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On Aug. 11, the Princeton Public Schools (PPS) Board of Education unanimously voted to change the name of John Witherspoon Middle School, removing reference to the slave-owning former University president and signatory of the Declaration of Independence.
For Princeton Record Exchange owner Jon Lambert, March 21 is a date he’ll always remember. That’s when Gov. Phil Murphy signed New Jersey’s stay-at-home-order, mandating the closure of all non-essential businesses.
Lawrence Hamm ’78 is the Founder and Chairman of the People’s Organization for Progress, a progressive grassroots advocacy organization. This fall, the group will hold “Justice Monday: protests at the federal building in Newark” as well as weekly voter registration drives and a “Trump Must Go” rally on Oct. 3.
Walmart’s only Princeton location will close on Aug. 21 due to financial constraints.
The cultural arts festival Communiversity 2020 has been cancelled, the Arts Council of Princeton announced earlier this week.
Two days before she won the Democratic primary for New Jersey’s 12th District, Rep. Bonnie Watson Coleman (D-N.J.) accused her challenger, Lisa McCormick, of “offensive, improper, and potentially illegal campaign tactics” as part of a “conspiracy to deceive the public.”
Just two days before tomorrow’s state primary election, Rep. Bonnie Watson Coleman (D-N.J.) accused challenger Lisa McCormick of “offensive, improper, and potentially illegal campaign tactics” as part of a “conspiracy to deceive the public.”
As fall draws near, colleges and universities across the country are determining how they will offer higher education amid the pandemic. Some, such as Duke and the University of Illinois, have publicly committed to in-person instruction, while others, such as the California State University system and Harvard Law School, will rely on remote instruction.
This story was last updated on June 18 at 4:39 p.m. to reflect the Governor’s executive order.
The locally-owned boutiques, gift shops, and restaurants that comprise the town of Princeton are facing the full economic consequences of COVID-19, as the University students on whom they depend are absent. A community that typically thrives has found itself struggling to survive.
Over 1000 protesters gathered outside FitzRandolph Gate on June 2 — chanting, kneeling, and listening — to protest the deaths of George Floyd and other black Americans, especially those at the hands of police.
Jeffrey Grosser is the Princeton Health Officer within the municipal health department responsible for promoting health, controlling disease, and protecting against environmental hazards in town, managing much of the department’s response to the COVID-19 pandemic. On Monday, Grosser spoke with the ‘Prince’ about where the town stands in terms of reopening and what the University should consider for the fall.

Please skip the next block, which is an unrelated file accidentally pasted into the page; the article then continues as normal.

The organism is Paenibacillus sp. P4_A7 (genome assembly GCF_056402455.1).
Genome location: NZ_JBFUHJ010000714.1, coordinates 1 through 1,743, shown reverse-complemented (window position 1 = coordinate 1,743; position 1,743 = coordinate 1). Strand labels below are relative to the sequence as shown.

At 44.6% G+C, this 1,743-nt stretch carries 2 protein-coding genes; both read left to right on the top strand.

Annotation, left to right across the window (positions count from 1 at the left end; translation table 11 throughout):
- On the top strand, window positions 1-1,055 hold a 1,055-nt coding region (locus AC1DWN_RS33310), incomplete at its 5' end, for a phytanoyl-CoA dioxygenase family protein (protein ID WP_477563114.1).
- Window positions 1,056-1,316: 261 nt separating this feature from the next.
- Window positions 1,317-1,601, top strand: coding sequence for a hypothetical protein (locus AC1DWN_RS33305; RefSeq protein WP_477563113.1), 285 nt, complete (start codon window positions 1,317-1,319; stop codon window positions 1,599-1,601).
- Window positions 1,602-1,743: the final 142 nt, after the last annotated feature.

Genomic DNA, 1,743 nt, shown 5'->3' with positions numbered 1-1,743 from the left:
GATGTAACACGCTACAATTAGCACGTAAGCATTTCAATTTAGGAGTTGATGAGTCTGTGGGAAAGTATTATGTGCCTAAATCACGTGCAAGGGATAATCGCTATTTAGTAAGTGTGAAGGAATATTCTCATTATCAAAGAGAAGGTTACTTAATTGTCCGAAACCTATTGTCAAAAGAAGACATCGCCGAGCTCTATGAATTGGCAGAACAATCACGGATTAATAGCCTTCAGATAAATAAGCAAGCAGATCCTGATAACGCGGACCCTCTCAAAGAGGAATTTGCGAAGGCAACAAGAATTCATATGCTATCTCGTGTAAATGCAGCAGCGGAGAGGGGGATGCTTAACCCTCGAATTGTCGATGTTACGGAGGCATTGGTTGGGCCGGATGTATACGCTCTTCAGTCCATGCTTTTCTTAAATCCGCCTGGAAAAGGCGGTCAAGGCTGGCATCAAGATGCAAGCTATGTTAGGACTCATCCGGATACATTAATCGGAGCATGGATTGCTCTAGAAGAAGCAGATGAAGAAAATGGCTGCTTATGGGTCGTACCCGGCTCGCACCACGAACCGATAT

The University established the Princeton University Relief Fund on Wednesday to help advance the efforts of local community organizations focused on alleviating pressures caused by COVID-19. $1 million has already been committed to the fund, with half of that amount already allocated to two local non-profits.
New Jersey Governor Phil Murphy announced on Tuesday that former University President Shirley Tilghman will co-chair a commission on the timing and process of the state’s recovery following the COVID-19 shutdown. The newly established group will work closely with Murphy’s administration.
Under the Princeton Community Renewable Energy Program (PCRE), the municipality of Princeton is now offering residents electricity with higher renewable energy content, at a cheaper price.
In a meeting on April 6, Princeton’s Town Council heard COVID-19 updates and a presentation on the University’s construction by Kristin Appelget, Director of Community and Regional Affairs at the University.
The Princeton Health Department (PHD) announced the town’s first confirmed death from COVID-19 in a statement from the municipality released on Thursday.
What began as a group discussion on WeChat with concerned members of the Princeton Chinese Community turned into an overnight operation — one that raised $10,000 on GoFundMe in just one day for the fight against COVID-19. Since its inception on Friday, March 20, the organization has raised over $20,925.
On Saturday, March 28, the Princeton Health Department (PHD) informed residents that a Princeton police officer has tested positive for COVID-19. A second announcement followed on Sunday, revealing that a second police officer also tested positive for the virus. Currently, one more officer is awaiting test results.
The town of Princeton, along with the United States, is already feeling the devastating economic impact of the COVID-19 pandemic. Last week, nationwide applications for unemployment benefits surged by 33 percent. Governor Phil Murphy said in a CNN interview on Monday that unemployment in New Jersey is “going up dramatically.”